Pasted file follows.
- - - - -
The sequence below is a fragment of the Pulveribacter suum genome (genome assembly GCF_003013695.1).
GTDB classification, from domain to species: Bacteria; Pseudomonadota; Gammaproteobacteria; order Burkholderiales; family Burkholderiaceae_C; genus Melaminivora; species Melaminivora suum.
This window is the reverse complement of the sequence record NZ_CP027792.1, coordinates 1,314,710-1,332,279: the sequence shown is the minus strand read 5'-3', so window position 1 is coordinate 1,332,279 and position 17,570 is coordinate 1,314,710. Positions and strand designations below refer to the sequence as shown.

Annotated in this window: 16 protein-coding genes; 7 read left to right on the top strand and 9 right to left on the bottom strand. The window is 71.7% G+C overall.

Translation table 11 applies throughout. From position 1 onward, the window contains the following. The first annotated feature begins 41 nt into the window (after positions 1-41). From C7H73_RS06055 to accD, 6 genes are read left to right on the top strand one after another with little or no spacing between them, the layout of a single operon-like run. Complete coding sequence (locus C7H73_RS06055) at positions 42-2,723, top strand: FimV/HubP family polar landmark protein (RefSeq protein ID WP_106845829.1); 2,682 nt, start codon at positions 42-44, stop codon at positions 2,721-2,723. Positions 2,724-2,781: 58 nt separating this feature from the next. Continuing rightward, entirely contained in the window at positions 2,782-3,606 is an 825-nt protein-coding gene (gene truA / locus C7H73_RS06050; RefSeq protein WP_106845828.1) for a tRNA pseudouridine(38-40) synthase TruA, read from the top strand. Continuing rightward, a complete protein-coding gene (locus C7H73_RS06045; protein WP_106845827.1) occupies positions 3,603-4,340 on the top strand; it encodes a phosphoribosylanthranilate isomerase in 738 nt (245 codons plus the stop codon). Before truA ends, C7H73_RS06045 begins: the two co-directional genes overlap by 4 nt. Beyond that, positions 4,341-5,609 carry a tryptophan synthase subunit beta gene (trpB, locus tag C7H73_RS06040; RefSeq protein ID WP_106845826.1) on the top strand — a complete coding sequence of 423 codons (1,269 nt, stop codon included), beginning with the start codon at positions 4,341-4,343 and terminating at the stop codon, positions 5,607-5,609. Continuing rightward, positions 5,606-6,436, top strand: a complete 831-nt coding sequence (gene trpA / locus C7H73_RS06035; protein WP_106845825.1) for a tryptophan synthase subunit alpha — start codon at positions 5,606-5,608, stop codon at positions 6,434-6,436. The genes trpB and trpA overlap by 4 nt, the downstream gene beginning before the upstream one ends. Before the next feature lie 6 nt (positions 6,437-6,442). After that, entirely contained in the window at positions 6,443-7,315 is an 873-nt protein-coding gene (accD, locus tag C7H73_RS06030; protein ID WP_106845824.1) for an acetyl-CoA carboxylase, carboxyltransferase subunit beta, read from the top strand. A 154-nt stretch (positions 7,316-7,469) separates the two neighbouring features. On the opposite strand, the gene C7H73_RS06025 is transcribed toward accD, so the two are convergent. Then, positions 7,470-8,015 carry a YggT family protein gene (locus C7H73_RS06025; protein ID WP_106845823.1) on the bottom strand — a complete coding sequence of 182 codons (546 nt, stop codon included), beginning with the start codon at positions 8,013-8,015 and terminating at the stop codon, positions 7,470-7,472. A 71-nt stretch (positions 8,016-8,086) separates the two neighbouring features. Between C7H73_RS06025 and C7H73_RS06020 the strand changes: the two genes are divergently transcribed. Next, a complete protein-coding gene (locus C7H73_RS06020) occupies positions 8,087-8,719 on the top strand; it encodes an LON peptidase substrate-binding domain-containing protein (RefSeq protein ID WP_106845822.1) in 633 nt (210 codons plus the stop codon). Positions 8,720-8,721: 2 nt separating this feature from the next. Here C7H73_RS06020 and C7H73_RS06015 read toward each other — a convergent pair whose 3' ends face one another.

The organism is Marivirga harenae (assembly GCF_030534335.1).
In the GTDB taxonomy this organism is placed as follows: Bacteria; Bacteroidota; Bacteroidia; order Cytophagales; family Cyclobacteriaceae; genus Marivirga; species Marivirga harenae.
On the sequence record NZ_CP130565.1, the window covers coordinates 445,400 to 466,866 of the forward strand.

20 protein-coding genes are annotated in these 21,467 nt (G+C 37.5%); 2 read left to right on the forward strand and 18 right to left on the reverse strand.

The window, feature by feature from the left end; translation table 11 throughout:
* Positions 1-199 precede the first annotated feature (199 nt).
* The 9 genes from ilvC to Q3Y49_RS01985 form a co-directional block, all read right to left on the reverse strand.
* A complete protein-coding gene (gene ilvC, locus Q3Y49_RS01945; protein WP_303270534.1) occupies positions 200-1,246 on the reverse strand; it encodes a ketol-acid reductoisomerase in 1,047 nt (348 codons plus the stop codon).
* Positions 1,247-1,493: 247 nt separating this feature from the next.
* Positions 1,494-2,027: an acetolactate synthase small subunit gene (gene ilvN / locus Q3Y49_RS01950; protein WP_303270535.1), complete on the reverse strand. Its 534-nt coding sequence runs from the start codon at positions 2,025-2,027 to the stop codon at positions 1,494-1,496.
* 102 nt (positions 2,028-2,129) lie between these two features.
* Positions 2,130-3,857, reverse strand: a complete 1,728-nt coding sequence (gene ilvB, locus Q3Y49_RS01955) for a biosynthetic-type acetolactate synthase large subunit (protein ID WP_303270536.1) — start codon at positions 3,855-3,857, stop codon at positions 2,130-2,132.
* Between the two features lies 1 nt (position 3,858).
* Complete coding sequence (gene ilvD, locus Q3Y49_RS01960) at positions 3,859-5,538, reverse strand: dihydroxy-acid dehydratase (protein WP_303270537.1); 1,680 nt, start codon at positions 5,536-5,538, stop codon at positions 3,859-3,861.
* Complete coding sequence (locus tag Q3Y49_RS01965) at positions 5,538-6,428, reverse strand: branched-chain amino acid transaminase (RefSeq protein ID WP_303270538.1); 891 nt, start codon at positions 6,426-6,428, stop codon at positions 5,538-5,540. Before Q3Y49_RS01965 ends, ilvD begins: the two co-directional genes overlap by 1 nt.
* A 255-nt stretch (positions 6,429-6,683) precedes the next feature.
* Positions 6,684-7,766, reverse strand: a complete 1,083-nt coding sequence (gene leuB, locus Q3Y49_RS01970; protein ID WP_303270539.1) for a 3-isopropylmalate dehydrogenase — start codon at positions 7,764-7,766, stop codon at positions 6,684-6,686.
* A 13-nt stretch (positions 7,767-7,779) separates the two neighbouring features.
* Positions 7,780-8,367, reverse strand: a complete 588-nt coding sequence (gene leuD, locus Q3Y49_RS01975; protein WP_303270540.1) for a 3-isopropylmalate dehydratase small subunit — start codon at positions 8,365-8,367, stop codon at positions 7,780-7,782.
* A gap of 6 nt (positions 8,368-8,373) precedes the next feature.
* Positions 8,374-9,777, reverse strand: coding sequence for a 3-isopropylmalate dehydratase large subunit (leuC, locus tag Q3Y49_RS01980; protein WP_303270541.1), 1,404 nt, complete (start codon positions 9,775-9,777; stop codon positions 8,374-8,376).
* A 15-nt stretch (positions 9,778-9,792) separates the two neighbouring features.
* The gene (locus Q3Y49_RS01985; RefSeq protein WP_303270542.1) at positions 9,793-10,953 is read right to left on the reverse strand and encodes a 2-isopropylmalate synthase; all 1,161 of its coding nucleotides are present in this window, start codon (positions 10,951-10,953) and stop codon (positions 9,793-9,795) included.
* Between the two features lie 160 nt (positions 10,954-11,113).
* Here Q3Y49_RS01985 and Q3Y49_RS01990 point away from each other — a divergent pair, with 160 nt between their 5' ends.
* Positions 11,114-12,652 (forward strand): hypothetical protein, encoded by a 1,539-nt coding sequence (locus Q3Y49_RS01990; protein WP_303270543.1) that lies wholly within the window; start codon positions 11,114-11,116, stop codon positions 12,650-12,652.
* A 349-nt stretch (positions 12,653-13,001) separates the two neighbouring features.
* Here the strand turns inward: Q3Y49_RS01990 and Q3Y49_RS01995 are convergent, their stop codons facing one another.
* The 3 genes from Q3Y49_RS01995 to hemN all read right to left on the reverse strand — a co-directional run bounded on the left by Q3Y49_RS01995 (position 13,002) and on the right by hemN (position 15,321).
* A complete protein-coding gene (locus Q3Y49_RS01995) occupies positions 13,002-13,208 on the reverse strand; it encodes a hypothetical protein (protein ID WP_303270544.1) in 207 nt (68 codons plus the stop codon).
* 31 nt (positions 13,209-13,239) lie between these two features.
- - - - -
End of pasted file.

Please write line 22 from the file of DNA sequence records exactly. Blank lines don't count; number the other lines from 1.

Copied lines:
* Positions 6,684-7,766, reverse strand: a complete 1,083-nt coding sequence (gene leuB, locus Q3Y49_RS01970; protein ID WP_303270539.1) for a 3-isopropylmalate dehydrogenase — start codon at positions 7,764-7,766, stop codon at positions 6,684-6,686.